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Review application over $ 60m NIB judgment debt case dismissed

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The Supreme Court has dismissed a review application seeking to overturn its own decision dismissing a 60 million dollar judgment debt the High Court ordered the National Investment Bank (NIB) to pay Dominion Corporate Trustees Limited in 2013.

According to the panel of seven justices of the Supreme Court, the review suit filed by Dominion Corporate Trustees failed to meet the conditions of review.

The Supreme Court in June last year overturned a $60 million judgment debt entered against NIB by the High Court in February 2013.

This was after NIB appealed the decision of High Court and which was later upheld by the Court of Appeal in October 2015.

The interest on the amount, per the High Court judgment, was 11 per cent, with effect from January 29, 2009 till the date of final payment.

The High Court’s decision was as a result of a legal action against NIB by Dominion Corporate Trustees Limited on behalf of certain investors who purchased promissory notes issued by Eland Ghana Limited and allegedly guaranteed by NIB.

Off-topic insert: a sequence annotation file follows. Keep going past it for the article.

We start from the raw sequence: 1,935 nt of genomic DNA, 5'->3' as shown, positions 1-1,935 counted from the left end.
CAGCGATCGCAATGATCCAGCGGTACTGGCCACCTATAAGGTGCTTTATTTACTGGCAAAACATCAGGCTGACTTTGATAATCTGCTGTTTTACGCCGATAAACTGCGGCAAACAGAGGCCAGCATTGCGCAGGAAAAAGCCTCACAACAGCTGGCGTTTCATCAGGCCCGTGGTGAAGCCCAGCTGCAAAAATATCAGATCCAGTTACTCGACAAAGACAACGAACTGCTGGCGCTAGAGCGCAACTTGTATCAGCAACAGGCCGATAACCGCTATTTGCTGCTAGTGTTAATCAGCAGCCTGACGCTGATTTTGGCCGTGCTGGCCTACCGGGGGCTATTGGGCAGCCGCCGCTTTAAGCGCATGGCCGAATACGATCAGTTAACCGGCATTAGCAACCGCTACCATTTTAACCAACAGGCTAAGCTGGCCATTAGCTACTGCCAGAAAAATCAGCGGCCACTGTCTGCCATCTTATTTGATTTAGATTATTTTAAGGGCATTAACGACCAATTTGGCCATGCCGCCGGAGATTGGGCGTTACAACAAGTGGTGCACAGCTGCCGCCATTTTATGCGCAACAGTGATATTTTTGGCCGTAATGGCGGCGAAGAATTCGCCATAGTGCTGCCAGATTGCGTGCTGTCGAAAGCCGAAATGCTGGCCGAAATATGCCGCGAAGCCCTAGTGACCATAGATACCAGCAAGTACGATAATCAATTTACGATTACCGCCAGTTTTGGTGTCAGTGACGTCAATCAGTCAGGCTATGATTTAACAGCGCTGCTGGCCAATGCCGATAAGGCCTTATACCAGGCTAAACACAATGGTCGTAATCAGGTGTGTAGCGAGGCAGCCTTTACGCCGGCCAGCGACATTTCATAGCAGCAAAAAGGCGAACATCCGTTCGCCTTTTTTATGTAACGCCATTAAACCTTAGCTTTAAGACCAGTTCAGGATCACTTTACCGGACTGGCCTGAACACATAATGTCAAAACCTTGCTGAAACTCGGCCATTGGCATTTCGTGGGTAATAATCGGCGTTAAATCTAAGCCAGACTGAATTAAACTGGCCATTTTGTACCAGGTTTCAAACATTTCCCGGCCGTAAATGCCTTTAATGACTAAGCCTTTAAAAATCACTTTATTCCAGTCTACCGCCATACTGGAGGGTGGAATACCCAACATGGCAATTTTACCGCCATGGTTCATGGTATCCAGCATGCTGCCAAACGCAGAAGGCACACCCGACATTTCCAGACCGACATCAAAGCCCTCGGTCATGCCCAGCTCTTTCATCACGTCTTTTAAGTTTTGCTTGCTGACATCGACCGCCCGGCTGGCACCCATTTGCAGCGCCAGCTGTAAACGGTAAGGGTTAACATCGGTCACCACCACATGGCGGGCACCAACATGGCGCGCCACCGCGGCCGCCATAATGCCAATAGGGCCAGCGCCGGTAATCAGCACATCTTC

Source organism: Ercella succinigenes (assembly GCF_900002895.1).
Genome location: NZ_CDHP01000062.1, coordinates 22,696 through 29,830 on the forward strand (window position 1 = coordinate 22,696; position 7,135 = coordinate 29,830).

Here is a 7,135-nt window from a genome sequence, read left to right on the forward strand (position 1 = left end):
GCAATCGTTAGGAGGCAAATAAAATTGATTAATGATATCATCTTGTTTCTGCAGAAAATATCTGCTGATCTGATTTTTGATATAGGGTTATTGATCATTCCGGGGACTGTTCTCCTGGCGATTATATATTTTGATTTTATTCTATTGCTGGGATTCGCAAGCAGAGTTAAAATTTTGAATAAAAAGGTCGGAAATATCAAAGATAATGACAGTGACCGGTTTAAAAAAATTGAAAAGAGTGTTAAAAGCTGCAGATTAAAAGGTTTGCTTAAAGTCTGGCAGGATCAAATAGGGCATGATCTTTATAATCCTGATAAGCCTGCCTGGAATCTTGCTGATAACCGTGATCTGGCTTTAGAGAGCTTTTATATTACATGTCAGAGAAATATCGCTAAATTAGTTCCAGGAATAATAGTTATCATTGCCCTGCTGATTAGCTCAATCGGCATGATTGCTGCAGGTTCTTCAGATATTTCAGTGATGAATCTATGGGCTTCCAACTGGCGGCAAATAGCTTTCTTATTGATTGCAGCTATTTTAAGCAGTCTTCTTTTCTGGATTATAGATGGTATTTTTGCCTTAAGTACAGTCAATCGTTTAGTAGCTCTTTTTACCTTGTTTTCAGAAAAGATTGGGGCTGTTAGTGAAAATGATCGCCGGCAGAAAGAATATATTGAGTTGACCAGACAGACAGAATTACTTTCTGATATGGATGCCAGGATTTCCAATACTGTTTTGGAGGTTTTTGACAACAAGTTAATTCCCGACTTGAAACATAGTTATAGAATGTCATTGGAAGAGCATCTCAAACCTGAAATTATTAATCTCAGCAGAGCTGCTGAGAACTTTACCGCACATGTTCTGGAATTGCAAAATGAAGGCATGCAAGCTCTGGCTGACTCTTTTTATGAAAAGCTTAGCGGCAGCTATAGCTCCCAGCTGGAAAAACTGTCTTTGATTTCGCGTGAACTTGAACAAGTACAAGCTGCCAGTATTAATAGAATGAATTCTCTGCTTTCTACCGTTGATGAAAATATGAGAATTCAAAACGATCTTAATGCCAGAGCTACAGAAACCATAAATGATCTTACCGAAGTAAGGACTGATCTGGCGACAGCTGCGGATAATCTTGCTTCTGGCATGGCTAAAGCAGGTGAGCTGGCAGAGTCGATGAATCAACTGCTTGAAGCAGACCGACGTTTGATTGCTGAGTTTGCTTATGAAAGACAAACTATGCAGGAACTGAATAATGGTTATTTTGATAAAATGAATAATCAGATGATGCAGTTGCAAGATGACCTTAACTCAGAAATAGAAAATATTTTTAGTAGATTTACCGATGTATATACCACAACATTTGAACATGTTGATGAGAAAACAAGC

Background

The suit was commenced against the NIB by Standard Bank Offshore Trust Company, which was later substituted by Dominion Corporate Trustees Limited, on behalf of investors who had purchased promissory notes issued by Eland Ghana Limited and guaranteed by NIB.

Under the terms of the transaction, the investors had to pay a discounted total sum of US$45 million in May 2007, and upon maturity of the promissory notes on January 29, 2009, reap US$60 million, thus earning US$15 million in profit.

During the trial, Mabel Aku Baneseh reported that, the NIB led evidence to show that its Managing Director at the time, Mr Daniel Charles Gyimah, signed the guarantee without any authorisation from the board.

The bank also led evidence to show that the US$45 million was not utilised for the advertised purpose but was rather distributed by Mr Gyimah to Eland Ghana Limited and companies connected to it.

Other beneficiaries were Iroko Securities Limited, London, as well as private individuals, including Mr Gyimah’s son, Stephen.

The largest beneficiary was Sphynx Limited, USA, which was given US$24 million. It also emerged that Sphynx Limited was a fully owned subsidiary of Iroko Securities Limited.

In the counterclaim, the bank joined Mr Gyimah, who according to the NIB did not have the mandate to authorize the promissory note. Also joined to the counterclaim was Eland International Ghana Limited.

But the court, in its February 21, 2013 judgment, held a contrary view and declared NIB liable and ordered it to pay the $60 million, with 11 percent interest, with effect from January 2009 until the day of final payment.

By: Fred Djabanor/citibusinessnews.com/Ghana

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